Singer-percussionist Ravid Kahalani’s Yemen Blues act will stretch the artistic and ethnic lines at this year’s Givatayim Jazz Festival.
By BARRY DAVIS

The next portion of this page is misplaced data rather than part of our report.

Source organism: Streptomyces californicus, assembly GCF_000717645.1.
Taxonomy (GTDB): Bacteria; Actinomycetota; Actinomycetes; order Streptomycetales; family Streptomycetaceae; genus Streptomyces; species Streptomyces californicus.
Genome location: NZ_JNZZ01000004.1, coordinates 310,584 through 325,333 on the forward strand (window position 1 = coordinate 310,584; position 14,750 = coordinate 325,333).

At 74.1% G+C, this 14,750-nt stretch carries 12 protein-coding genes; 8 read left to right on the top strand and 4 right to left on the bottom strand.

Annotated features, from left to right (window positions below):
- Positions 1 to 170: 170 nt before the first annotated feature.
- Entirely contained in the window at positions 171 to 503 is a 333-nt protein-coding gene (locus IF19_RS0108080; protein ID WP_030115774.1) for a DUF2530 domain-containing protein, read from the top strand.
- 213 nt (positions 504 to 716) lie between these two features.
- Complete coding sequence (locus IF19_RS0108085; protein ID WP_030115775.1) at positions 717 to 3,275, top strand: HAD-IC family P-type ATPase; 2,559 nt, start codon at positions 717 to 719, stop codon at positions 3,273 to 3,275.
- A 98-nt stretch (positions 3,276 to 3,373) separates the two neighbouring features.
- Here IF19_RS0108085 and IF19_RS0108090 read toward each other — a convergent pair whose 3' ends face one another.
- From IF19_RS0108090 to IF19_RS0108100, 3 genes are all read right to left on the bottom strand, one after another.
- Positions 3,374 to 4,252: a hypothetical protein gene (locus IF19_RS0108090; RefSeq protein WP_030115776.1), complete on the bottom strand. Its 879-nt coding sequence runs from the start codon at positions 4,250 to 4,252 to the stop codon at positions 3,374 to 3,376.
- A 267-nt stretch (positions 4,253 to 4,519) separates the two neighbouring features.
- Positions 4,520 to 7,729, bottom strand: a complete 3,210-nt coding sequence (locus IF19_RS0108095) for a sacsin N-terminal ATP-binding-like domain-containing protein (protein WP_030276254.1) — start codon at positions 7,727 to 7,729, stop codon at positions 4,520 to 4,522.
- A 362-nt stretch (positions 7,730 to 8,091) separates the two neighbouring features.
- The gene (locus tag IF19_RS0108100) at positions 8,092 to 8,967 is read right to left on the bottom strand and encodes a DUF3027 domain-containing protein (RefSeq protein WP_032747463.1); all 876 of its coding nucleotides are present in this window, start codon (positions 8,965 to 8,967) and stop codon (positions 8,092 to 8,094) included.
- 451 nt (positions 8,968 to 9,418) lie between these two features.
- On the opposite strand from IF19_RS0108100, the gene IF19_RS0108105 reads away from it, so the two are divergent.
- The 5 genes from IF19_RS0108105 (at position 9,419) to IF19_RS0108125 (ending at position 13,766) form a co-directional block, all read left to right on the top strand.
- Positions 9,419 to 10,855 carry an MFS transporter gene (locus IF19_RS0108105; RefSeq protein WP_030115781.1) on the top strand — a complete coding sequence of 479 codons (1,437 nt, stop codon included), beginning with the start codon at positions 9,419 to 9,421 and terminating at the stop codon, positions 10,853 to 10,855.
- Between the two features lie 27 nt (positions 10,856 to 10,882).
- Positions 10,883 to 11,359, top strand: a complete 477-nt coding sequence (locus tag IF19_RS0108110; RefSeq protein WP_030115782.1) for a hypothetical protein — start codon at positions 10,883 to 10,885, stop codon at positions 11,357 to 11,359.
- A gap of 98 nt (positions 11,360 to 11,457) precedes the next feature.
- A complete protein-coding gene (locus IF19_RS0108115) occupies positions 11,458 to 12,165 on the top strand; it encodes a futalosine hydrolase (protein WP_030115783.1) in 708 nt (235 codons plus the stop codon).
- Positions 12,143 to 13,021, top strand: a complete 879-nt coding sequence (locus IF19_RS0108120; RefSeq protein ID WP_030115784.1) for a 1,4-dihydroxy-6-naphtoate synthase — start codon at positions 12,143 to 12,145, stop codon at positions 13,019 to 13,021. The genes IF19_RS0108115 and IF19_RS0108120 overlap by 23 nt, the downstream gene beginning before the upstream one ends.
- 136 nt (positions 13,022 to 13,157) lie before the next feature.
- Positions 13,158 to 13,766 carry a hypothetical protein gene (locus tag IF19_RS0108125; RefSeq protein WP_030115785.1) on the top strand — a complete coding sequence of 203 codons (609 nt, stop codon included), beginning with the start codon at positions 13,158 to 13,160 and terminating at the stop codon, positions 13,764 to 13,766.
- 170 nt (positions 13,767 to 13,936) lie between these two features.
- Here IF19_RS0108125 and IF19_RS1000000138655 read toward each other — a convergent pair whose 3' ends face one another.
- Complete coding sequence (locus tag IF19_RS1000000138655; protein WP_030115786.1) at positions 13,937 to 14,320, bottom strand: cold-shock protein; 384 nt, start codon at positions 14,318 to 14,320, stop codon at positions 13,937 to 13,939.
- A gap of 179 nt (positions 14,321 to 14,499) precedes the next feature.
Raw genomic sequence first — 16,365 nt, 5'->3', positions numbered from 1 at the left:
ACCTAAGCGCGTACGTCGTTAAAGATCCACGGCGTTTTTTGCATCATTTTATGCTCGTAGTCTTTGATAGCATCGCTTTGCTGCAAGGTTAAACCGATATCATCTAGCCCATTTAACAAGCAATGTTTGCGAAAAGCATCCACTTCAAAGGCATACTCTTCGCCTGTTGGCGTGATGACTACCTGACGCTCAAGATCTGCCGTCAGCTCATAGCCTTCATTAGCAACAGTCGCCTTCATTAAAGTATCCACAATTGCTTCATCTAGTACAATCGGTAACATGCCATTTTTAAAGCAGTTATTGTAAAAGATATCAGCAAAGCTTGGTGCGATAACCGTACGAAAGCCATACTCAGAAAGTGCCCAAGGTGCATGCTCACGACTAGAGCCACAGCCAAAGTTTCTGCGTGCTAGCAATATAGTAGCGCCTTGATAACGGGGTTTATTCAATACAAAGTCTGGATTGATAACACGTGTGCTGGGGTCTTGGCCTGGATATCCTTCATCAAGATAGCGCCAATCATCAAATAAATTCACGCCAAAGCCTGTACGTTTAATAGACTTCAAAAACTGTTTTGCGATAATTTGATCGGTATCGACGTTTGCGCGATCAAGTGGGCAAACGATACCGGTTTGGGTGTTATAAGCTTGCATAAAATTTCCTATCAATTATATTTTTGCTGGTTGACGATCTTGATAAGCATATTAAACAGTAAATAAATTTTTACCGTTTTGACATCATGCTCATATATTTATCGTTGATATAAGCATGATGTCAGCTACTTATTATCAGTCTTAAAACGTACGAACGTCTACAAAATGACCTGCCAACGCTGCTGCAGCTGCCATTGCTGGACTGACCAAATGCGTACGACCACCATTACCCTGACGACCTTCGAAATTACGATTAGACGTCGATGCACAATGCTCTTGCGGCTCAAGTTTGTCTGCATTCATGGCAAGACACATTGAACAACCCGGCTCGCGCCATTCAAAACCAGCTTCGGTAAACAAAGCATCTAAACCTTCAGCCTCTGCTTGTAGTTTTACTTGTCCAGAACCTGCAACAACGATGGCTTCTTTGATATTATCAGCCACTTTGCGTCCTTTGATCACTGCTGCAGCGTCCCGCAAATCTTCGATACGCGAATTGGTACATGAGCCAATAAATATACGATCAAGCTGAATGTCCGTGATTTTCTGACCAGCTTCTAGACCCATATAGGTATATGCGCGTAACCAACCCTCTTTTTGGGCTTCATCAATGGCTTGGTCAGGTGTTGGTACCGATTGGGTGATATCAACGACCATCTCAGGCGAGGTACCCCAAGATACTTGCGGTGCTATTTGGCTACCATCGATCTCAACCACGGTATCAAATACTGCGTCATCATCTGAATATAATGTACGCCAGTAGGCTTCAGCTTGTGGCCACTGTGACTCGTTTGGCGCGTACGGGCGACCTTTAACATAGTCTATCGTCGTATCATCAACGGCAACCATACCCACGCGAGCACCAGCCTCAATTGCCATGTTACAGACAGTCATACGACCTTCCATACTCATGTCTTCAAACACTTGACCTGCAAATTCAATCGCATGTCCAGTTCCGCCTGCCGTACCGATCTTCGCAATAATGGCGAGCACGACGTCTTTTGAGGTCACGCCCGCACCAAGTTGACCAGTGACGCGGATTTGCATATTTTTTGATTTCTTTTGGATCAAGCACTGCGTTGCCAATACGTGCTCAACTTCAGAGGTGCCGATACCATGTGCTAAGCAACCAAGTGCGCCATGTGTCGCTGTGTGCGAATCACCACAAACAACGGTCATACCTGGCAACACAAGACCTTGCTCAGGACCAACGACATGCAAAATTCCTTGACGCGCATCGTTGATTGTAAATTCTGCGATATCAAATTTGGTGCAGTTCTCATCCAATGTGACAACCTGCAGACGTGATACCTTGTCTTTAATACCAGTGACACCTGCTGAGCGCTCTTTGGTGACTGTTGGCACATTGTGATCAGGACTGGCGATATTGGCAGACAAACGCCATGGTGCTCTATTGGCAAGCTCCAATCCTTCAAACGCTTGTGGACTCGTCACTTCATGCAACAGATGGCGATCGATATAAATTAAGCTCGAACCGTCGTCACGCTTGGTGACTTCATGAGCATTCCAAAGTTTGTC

It is no news that the blues originates from Mother Africa, but Ravid Kahalani’s take on the genre’s beginnings is somewhat more eclectic than the standard reading.The 31-year-old singer’s parents both hail from Yemen – his father was born there as were his maternal grandparents – and his childhood musical memories are a multihued mix of liturgical and other religious songs and chants with a generous helping of blues, soul and jazz. “I was into all kinds of black music,” says Kahalani who will front a star-studded nine-piece band in his Yemen Blues show on the first evening of this year’s Givatayim Jazz Festival (May 6-8), “especially soul and blues. My dad also made sure we could read from the Torah, and we sang Shabbat songs and at the synagogue, so I think I got a well-rounded musical education.”It was the blues that steered the teenaged Kahalani away from his familial roots. “I broke away from the stuff I heard at home, for a while. I really got into the blues. I really felt at home singing the blues.” Paradoxically it was also the blues – with substantial African ethnic input – that brought Kahalani back to roost, and eventually spawned his current Yemen Blues project. “About five years ago I met an oud player guitarist called Alon Amano Kamtino and he introduced me to West African music from all over. He played me CDs from Mali, Mauritania, Sudan and Nubia. I was fascinated.”Kahalani’s odyssey into African blues took off in earnest and he immersed himself in the music and lyrics. “I learned all the songs by heart, even though at first I didn’t understand the words. Later I researched the songs, and the stories behind them, and the language and the cultures they come from. I felt as if I’d come across a whole new world.”As he ventured ever deeper into African musical territory Kahalani, in fact, discovered more of a common thread running through the various parts of the world from where the music he was getting into originated. “You know, it’s all about what comes from the soul,” he muses. “The blues is the same blues whether it comes from Africa or the Mississippi.” That also applies to his own ethnic music. “There is blues in Yemenite music too, and singing bluesy songs through the Yemenite culture is a perfectly means of expression for me.”For the last two years Kahalani has also been expressing himself, and delving into other ethnic areas as a member of Idan Reichel’s acoustic band. “I bring an improvisational element to the Reichel acoustic project,” says Kahanali. “I got a lot of exposure through working with Idan, and he has helped me become more professional. He is very encouraging about my Yemen blues stuff.”Kahalani’s Yemen Blues outfit is a natural consummation of all theseethnic musical sources. The stellar nine-member ensemble featuresmusicians from several genres, including New York-based bassist-oudjazz-ethnic music player Omer Avital, jazz trombonist-band leader AviLebovich, classical viola player Galia Hai and fellow Reichel sidemanpercussionist Itamar Duari, with Kahalani enhancing his vocal work withpercussion playing too.The band recently returned from a highly successful appearance at theBabel Med world music gathering in Marseilles, France and a debut CD isin the making, with a Dutch label lined up for the expected summerrelease. Kahalani is happy with the way things are panning out. “Allthese guys [in the band] are really busy but they are all making thetime to do it, because they love it so much. I really feel theirenthusiasm when we play together, and I’m sure the audience inGivatayim will feel it too.”For more information about the Givatayim Jazz Festival: www.t-g.co.il
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